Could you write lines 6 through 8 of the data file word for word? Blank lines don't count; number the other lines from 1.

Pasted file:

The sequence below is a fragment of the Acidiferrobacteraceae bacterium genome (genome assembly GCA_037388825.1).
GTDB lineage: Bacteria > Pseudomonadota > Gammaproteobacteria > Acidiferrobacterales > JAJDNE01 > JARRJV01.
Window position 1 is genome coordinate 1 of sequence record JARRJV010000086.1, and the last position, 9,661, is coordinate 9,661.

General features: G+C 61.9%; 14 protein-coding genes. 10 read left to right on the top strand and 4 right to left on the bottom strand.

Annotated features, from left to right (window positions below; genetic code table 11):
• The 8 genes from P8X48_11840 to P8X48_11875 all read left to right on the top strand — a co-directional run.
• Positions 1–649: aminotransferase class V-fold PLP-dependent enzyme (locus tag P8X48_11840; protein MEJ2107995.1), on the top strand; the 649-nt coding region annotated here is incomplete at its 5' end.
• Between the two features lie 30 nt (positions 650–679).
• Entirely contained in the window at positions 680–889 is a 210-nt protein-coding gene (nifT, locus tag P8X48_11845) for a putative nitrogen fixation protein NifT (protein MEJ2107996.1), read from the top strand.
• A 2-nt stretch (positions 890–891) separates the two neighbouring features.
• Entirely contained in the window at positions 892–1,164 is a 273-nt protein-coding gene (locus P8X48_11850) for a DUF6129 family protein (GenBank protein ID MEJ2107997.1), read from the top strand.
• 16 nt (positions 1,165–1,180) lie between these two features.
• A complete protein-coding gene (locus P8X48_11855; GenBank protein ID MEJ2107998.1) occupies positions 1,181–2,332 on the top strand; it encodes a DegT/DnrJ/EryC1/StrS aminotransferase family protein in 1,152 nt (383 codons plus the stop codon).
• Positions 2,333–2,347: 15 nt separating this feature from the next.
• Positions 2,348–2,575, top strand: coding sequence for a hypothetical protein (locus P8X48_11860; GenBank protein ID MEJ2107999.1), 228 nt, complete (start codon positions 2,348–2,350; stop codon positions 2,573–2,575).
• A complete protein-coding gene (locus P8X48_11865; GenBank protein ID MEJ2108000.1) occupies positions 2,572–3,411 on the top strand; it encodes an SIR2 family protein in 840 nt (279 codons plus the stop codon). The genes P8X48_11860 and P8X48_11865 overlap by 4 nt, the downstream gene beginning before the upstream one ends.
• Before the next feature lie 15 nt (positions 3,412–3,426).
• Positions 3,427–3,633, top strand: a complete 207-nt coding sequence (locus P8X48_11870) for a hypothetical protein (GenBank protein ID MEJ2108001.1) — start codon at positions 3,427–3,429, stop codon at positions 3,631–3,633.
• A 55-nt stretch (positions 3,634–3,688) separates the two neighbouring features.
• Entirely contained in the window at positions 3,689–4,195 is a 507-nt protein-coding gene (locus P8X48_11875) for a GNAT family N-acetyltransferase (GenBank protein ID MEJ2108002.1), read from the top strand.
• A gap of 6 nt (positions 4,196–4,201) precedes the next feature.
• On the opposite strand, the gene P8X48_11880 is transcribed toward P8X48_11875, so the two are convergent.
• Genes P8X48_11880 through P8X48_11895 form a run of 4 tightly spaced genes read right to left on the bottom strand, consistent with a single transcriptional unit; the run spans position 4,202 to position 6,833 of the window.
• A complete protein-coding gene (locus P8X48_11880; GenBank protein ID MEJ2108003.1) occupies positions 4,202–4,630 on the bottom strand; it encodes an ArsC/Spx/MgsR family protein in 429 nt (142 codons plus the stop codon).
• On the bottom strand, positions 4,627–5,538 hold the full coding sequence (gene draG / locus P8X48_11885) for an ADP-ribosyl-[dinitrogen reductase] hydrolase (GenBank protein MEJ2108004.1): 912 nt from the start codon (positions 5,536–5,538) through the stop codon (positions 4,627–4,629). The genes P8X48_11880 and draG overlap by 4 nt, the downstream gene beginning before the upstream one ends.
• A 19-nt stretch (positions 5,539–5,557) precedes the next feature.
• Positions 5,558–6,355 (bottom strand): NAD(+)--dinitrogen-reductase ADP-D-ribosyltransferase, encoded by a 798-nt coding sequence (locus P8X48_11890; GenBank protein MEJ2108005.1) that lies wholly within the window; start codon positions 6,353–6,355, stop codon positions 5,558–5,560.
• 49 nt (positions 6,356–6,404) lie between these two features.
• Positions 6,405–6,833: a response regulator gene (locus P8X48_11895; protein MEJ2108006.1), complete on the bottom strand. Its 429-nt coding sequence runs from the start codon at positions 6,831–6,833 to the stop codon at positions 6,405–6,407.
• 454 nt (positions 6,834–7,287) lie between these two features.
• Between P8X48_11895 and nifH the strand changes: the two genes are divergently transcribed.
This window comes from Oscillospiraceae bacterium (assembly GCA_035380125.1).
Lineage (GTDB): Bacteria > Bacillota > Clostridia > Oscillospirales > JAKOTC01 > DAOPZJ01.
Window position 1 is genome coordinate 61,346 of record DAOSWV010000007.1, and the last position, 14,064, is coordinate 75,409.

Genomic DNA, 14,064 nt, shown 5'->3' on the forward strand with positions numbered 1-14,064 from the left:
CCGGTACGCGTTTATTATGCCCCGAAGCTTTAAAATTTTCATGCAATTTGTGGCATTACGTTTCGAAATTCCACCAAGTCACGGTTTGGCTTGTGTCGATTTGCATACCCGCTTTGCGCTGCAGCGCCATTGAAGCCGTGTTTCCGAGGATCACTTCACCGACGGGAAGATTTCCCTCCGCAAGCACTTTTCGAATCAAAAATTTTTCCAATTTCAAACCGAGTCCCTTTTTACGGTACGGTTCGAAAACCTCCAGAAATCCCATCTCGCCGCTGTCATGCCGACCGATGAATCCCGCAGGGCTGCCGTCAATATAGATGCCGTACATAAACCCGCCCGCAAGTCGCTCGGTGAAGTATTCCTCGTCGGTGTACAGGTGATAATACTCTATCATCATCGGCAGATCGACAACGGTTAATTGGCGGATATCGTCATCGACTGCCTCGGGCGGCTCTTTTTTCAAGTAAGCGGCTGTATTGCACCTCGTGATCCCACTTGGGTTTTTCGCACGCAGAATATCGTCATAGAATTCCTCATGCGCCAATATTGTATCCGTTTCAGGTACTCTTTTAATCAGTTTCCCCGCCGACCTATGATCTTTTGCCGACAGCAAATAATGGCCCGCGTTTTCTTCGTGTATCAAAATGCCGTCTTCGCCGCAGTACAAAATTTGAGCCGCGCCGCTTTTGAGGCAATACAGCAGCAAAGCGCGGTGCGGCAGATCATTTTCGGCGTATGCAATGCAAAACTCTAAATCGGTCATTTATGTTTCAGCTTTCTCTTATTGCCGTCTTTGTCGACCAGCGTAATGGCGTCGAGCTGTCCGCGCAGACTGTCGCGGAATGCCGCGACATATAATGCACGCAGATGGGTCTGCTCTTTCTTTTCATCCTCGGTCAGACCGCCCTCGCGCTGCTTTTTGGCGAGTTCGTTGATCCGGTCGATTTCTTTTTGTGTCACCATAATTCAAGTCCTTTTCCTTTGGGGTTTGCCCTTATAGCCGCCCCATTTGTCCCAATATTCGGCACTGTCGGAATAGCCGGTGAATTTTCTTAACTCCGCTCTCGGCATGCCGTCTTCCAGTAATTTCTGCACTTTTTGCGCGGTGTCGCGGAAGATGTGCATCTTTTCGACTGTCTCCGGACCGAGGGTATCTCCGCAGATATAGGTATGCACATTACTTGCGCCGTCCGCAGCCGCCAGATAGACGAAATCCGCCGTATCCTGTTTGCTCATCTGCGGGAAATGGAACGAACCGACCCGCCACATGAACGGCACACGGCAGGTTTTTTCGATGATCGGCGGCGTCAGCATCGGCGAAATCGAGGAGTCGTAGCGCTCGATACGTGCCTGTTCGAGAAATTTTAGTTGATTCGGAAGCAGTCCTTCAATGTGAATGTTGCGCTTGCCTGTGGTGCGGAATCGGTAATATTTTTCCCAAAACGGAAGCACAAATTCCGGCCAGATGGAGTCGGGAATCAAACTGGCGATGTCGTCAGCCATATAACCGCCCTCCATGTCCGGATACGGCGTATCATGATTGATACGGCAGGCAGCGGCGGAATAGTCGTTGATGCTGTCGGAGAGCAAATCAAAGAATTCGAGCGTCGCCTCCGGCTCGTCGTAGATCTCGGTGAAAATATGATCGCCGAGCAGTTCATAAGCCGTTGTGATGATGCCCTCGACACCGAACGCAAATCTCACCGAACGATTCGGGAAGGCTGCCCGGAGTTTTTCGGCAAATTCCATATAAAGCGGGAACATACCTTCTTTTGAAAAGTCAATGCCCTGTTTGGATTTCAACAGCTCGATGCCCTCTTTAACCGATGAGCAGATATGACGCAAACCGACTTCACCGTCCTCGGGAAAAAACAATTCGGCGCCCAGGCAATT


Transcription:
• The 8 genes from P8X48_11840 to P8X48_11875 all read left to right on the top strand — a co-directional run.
• Positions 1–649: aminotransferase class V-fold PLP-dependent enzyme (locus tag P8X48_11840; protein MEJ2107995.1), on the top strand; the 649-nt coding region annotated here is incomplete at its 5' end.
• Between the two features lie 30 nt (positions 650–679).